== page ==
CD Spotlight. A Very Joyous Disc - Brahms arranged by Kenneth Woods impresses Alice McVeigh. '... this is an excellent performance representing a useful, joyful and even inspired addition to the orchestral repertoire.'
(Previous sponsored features returning soon.)
As a professional musician, I make music with all my heart, therefore considering that the making of music is a matter of musical feeling. That feeling cannot be determined by any musical law or calculation. I respect therefore the inner emotion of the performer who chooses his/her own attitude to the music. It seems to be true that: 'it's normally the performer's responsibility to choose and set the basic tempo, and this can (and usually does) have an enormous effect on the performance' (quote). But is it the performer's interpretation? I have discovered during my investigation that interpretations are very dependent of their own usage in music. People create their own customs so there is always a tremendous uncertainty about the right way to interpret, especially with pupils and students.
You mentioned a quote of mine: 'Movement in music has nothing to do with feeling but simply an understanding of physics'.
I realise that this opinion sounds quite odd for every musician. Even for myself, it seems to be a strange statement. When I tried to understand the movement in music I saw a certain misunderstanding. The presence of emotion in music is undeniably true, but I could not sincerely link the emotion to the movement. Of course, when I play a piano piece called 'Driving down the mountain' I can choose to use a fast tempo, but that is not what I mean. I try to understand the link between emotion, feeling and movement in the music.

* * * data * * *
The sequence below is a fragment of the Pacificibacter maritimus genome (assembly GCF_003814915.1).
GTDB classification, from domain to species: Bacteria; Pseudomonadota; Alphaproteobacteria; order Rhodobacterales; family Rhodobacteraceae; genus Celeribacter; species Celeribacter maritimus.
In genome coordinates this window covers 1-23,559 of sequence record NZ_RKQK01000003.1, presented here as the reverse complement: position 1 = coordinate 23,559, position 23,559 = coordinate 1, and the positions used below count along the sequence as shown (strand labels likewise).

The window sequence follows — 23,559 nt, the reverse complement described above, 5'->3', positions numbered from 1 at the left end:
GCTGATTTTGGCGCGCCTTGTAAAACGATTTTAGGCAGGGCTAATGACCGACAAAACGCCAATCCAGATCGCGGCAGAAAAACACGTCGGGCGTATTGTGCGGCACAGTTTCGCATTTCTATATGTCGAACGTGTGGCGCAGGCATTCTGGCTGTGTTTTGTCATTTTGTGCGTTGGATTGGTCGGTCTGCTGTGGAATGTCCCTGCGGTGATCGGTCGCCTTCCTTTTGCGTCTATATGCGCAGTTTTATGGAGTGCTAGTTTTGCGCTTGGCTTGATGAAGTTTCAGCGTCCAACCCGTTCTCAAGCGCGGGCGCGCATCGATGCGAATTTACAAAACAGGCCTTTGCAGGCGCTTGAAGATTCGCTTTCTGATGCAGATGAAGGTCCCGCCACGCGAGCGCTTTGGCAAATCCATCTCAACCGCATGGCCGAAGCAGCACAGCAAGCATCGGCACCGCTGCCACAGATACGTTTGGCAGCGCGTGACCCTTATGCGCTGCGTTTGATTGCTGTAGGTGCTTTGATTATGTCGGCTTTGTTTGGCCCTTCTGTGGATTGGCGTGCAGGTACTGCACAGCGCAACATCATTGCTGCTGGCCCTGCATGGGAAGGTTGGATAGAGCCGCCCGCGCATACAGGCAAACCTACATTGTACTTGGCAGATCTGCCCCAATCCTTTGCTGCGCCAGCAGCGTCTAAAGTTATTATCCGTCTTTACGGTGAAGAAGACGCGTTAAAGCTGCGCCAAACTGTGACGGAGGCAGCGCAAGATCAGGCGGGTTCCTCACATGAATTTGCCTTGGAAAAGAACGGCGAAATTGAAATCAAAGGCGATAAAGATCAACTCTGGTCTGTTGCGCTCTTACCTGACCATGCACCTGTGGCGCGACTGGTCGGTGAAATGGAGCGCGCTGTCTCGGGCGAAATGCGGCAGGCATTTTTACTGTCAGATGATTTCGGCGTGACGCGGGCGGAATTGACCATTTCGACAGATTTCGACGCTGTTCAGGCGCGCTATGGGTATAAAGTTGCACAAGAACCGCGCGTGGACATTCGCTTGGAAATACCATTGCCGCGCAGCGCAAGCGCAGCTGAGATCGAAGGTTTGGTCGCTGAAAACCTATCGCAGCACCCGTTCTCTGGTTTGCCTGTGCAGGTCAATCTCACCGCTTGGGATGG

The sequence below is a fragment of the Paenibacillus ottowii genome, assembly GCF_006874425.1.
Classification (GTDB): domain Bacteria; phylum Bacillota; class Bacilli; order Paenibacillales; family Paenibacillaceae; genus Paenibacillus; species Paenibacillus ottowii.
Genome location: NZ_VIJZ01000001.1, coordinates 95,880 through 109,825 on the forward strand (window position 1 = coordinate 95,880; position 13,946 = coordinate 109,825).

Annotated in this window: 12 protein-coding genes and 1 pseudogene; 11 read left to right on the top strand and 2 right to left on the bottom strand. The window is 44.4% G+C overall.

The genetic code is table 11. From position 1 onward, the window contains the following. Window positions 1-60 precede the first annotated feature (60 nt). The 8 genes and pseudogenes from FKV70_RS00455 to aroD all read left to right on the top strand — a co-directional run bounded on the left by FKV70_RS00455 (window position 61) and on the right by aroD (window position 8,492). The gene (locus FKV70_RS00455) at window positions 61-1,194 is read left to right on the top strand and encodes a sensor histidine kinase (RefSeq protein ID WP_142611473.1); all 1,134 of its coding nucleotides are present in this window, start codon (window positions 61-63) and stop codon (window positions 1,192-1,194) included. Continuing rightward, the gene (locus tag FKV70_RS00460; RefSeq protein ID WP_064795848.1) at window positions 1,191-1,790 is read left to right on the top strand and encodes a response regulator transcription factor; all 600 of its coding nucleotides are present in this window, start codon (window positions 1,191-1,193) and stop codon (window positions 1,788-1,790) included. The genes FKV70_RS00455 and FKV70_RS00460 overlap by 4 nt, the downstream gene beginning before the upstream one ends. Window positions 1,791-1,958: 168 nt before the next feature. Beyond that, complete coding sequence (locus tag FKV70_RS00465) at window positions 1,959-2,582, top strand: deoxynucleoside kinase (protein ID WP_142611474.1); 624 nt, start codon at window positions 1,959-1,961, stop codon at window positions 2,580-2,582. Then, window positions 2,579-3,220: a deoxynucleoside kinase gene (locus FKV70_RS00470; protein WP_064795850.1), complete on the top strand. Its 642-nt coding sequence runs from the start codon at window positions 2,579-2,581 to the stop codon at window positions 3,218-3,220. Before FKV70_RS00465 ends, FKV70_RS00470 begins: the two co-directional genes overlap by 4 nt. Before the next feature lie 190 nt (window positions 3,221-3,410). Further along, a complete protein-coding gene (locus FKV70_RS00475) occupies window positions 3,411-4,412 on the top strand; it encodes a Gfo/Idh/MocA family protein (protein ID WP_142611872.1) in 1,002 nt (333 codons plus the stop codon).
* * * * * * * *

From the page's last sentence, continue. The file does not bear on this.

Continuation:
When a pianist is playing the famous Waltzes of Fryderyck Chopin, he makes small differences in speed. We notice little accelarations and decelerations. We experience these small differences as a gesture of musical behaviour. But can these differences in movement be connected with emotion or feeling? What could this connection be? For instance, the pianist can think of joy, sadness, love, beauty and even the loss of a beloved person. But will this effect his movement concerning accelerations and decelerations? I don't think so. I think that the performance will still stay the same, independent of any emotion whatsoever. Do not misunderstand me, I do not deny emotion or feeling in music. On the contrary, I only claim that a presumed connection between musical feeling and movement in music is false.
When I was sure about that, I felt this to be a huge oversight in music. The question was: When feeling in principle has nothing to do with the movement in music, what phenomenon are we faced with? From this point on, I was driven into the field of physics. Could I find the solution I was looking for in this area? You have read my opinion about this.
The following case seems very unrealistic. I suggest to you that of all possible performances from the same piece of music, there can only be one perfect performance. This is very contradictory. As musicians we like several perfect performances of one piece. But from that moment on, we will reluctantly admit that musical movement is a matter of physics, we will accept that there can only be one perfect performance. Just like we can calculate the speed of moving cars, we can calculate the speed of 'moving' music pieces. From that moment on when we try to understand this option, I think, we can better become 'occupants' of the musical movement.